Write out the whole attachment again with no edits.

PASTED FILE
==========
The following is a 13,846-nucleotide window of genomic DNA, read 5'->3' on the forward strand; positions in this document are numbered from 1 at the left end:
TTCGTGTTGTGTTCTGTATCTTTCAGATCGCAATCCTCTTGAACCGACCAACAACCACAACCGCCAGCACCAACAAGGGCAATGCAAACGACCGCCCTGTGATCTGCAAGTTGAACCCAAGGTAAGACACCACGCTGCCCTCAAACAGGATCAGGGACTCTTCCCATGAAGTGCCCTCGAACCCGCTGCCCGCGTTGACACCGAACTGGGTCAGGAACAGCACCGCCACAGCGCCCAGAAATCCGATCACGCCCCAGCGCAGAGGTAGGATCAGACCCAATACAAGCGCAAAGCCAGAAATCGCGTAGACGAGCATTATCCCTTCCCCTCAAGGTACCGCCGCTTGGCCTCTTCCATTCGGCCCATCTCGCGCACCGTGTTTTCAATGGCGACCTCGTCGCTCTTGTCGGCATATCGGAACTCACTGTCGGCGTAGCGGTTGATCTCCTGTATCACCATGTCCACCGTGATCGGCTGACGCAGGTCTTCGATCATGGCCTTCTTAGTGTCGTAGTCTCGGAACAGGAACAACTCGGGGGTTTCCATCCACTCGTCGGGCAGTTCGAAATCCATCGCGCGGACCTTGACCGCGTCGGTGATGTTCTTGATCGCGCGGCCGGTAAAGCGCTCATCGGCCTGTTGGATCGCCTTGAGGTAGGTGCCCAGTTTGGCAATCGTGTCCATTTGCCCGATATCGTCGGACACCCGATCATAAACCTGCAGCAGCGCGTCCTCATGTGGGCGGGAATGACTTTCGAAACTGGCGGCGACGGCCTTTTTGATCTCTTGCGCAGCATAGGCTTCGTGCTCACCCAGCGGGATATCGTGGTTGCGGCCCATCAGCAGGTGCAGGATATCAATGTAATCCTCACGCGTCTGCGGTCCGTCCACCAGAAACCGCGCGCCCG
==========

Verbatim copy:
The following is a 13,846-nucleotide window of genomic DNA, read 5'->3' on the forward strand; positions in this document are numbered from 1 at the left end:
TTCGTGTTGTGTTCTGTATCTTTCAGATCGCAATCCTCTTGAACCGACCAACAACCACAACCGCCAGCACCAACAAGGGCAATGCAAACGACCGCCCTGTGATCTGCAAGTTGAACCCAAGGTAAGACACCACGCTGCCCTCAAACAGGATCAGGGACTCTTCCCATGAAGTGCCCTCGAACCCGCTGCCCGCGTTGACACCGAACTGGGTCAGGAACAGCACCGCCACAGCGCCCAGAAATCCGATCACGCCCCAGCGCAGAGGTAGGATCAGACCCAATACAAGCGCAAAGCCAGAAATCGCGTAGACGAGCATTATCCCTTCCCCTCAAGGTACCGCCGCTTGGCCTCTTCCATTCGGCCCATCTCGCGCACCGTGTTTTCAATGGCGACCTCGTCGCTCTTGTCGGCATATCGGAACTCACTGTCGGCGTAGCGGTTGATCTCCTGTATCACCATGTCCACCGTGATCGGCTGACGCAGGTCTTCGATCATGGCCTTCTTAGTGTCGTAGTCTCGGAACAGGAACAACTCGGGGGTTTCCATCCACTCGTCGGGCAGTTCGAAATCCATCGCGCGGACCTTGACCGCGTCGGTGATGTTCTTGATCGCGCGGCCGGTAAAGCGCTCATCGGCCTGTTGGATCGCCTTGAGGTAGGTGCCCAGTTTGGCAATCGTGTCCATTTGCCCGATATCGTCGGACACCCGATCATAAACCTGCAGCAGCGCGTCCTCATGTGGGCGGGAATGACTTTCGAAACTGGCGGCGACGGCCTTTTTGATCTCTTGCGCAGCATAGGCTTCGTGCTCACCCAGCGGGATATCGTGGTTGCGGCCCATCAGCAGGTGCAGGATATCAATGTAATCCTCACGCGTCTGCGGTCCGTCCACCAGAAACCGCGCGCCCG